Move & Play Glossary


Activity

Activity is defined by the World Health Organization as the "execution of a task or action by an individual". Examples of activities are eating, talking, and walking. Within this classification system, the essence is being able to do these activities, not necessarily actually doing them in daily life. In contrast, see "participation".

World Health Organization. International Classification of Functioning, Disability and Health. Geneva: World Health Organization; 2001. http://www.who.int/classifications/icf/en/

Adaptive Behaviour

Adaptive behaviors are behaviours that children use to meet their personal needs and to respond to and interact with the physical and social environment.


Zeitlin S, Williamson GG. Coping in Young Children: Early Intervention Practices to Enhance Adaptive Behavior and Resilience. Baltimore, MD: Paul H. Brookes; 1994.

Affect

A person's 'affect' is their display of feeling or emotion.

http://www.minddisorders.com/A-Br/Affect.html

Balance

Balance is a term to describe the ability of the body to maintain an upright position against gravity and also to move from one place to another without falling.

Basal and ceiling approach

The basal and ceiling approach is an approach to measuring development or function such that only items that are around an individual's ability level are given and scored. Use of this method typically means that fewer items are given, but it does require the range of items to be ordered from easiest to most difficult. Normally, one needs to provide three scores in a row indicating abilities that the child has mastered. Then, items are given that are gradually more difficult until the individual has three scores indicating no ability to do a specific task.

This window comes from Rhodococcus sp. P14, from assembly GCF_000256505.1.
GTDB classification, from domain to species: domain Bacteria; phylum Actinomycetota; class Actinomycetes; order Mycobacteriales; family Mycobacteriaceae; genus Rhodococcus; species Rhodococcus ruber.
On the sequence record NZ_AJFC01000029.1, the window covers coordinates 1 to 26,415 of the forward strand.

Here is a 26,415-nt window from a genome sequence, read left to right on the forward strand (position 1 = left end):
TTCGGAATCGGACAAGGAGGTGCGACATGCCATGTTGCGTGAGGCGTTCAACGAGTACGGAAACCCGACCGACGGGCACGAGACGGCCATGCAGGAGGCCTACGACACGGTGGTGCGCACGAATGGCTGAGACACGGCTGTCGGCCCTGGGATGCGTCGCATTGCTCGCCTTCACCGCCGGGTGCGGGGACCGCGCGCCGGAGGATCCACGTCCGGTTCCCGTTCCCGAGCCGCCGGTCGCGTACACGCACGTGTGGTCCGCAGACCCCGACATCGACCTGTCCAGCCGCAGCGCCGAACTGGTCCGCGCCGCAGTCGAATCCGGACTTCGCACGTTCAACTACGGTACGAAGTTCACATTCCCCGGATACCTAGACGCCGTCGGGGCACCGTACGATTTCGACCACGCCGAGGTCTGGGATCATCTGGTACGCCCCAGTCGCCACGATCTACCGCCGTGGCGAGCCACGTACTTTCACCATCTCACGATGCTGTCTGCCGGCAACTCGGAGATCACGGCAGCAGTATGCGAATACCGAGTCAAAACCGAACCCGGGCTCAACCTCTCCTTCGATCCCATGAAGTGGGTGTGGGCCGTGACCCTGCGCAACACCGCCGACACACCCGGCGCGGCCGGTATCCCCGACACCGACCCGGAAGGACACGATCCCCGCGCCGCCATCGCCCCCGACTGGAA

Move & PLAY study team

Cerebral palsy (CP)

"Cerebral palsy (CP) describes a group of permanent disorders of the development of movement and posture, causing activity limitations that are attributed to non-progressive disturbances that occurred in the developing fetal or infant brain. The motor disorders of cerebral palsy are often accompanied by disturbances of sensation, perception, cognition, communication, and behaviour, by epilepsy, and by secondary musculoskeletal problems."pg9

Rosenbaum P, Paneth N, Leviton A, Goldstein M, Bax M. A report: the definition and classification of cerebral palsy April 2006. Developmental Medicine and Child Neurology. 2007; Suppl. 109:8-14.

Co-morbidities

Co-morbidity is the presence of one or more health conditions in addition to a primary condition such as cerebral palsy.

Coordination

Coordination is a sequence of muscular actions or body movements occurring in a purposeful, orderly fashion (smooth and efficient).

Mosby's Medical and Nursing Dictionary, 2nd Edition. St. Louis: CV Mosby Co., St. Louis, 1986

Correlation

A correlation is the extent to which two or more things (or variables) are associated with one another. A correlation can be positive (as one thing increases, the other also increases; for example, height and weight typically represent a positive correlation) or negative (as one thing increases, the other decreases; for example, as the cost of gasoline goes higher, the number of miles driven decreases). There are a wide variety of methods for measuring correlation including: intraclass correlation coefficients (ICC), the Pearson product-moment correlation coefficient, and the Spearman rank-order correlation. All of these correlation coefficients can range from 1 (which is a perfect association or match) to 0 (which represents no association or match at all).

http://www.medicine.mcgill.ca/strokengine-assess/definitions-en.html

Dissociated movement